2. Develop service level agreements — even if they are only measured internally — to ensure each client receives prompt responses to emails and phone calls.
  3. Empower employees to take ownership. Overly bureaucratized approval systems or workflows slow down productivity and diminish customer satisfaction. Make it easy for your employees to deliver.
  4. Encourage team members to share their expertise on the company blog, in professional associations, and as employee advocates online.
  5. Get yourself or your account teams involved in social helping — use social media to respond to questions and educate potential clients. Make it about solving problems and resolving pain points. The sales will follow.
  6. Make lead response a priority. has found that 50% of buyers choose the vendor that responds first.

3. Audit your design, messaging, and channels

Focus on Customer ExperienceTake a step back and think about your firm’s brand presence and voice. Does each element of your corporate identity from your business cards to your website capture the essence of your brand from the customer’s perspective? As more millennials move into management and executive roles in marketing, the more valuable brand consistency becomes in purchasing decisions. As SDL revealed in its 2014 study, 60 percent of millennials surveyed expect brands to deliver a consistent experience across online channels, on the phone, and in person.

Audit your on and offline messaging, design and reach methods. Remember to consider the many ways your audience can now interact with you. If you were to erase the logo and company name from a channel or piece of collateral, would it still “feel” like it belongs to your brand’s customer experience? If not, it’s time to make some changes.

4. Scale through martech

Focus on Customer ExperienceAll the points mentioned above are important to create the foundation for your agency’s CX initiatives, but you have to master technology if you want to scale customer experience efforts. Just remember that there is an art to technology-powered CX. You don’t want your outreach to seem robotic, overly automated, or stalker-creepy. With that in mind, get started by exploring these options for scaling.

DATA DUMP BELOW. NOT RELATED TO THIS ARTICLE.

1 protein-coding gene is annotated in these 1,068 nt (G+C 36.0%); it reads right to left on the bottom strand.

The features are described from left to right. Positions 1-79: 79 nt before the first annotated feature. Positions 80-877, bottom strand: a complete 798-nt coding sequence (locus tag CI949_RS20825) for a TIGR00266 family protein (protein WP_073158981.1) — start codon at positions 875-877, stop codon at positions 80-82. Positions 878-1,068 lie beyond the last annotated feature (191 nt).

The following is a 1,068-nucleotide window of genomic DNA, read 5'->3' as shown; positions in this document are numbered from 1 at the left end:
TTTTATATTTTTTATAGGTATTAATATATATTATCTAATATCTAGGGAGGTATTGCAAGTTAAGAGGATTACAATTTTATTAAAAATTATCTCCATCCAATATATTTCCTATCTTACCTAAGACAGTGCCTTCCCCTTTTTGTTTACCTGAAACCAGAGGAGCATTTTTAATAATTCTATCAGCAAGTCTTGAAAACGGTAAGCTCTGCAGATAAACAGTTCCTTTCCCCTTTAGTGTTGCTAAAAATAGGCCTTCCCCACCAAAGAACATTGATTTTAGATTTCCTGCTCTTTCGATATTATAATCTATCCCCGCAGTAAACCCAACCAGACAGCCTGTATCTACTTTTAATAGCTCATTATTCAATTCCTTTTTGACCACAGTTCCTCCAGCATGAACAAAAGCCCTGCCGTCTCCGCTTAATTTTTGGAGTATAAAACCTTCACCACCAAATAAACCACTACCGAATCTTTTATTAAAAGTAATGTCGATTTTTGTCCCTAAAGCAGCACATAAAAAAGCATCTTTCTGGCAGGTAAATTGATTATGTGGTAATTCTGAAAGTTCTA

Chatbots. Chatbots can help you engage with more customers and prospects without the addition of sales or service representatives. A well-conceived chatbot will answer questions and provide information intelligently and conversationally to prospects and leads. Imagine how these interactions could re-engage and warm up leads for you or your sales rep.

Personalization. Don’t you love how Amazon knows what other products you might like when you visit to make a purchase? Your company website and customers can benefit from personalization, too. With the right marketing automation tools, you can move a blog subscriber closer to close by enticing readers to download an ebook or join a webinar. A smart personalization strategy could prompt a repeat visitor, who has also engaged in other qualifying behaviors, to request a free consultation.

Personalization on your site and in your emails can help people locate the information that is relevant to them at their point in the buyer’s journey.

Other technology options for improving your agency’s customer experience include:

  • Branded customer communities where you offer high-value content and tools to customers only.
  • Website chat tools to answer prospects’ questions.
  • Online appointment scheduling from your site.
  • Automated email campaigns around customer anniversary dates and holidays.
  • Platforms that help improve agency productivity by providing access to vetted freelance talent.

Make time for CX

Take some time to review your customer experience as part of your overall marketing strategy. Do your stories, designs, presentations, company culture and more resonate with the customers you want to attract and keep? If you integrate white label marketing tools, are they a good match for your customers’ needs? Share your thoughts on CX as a strategic initiative for marketing agency growth. What have you seen work? What pitfalls do agencies need to avoid?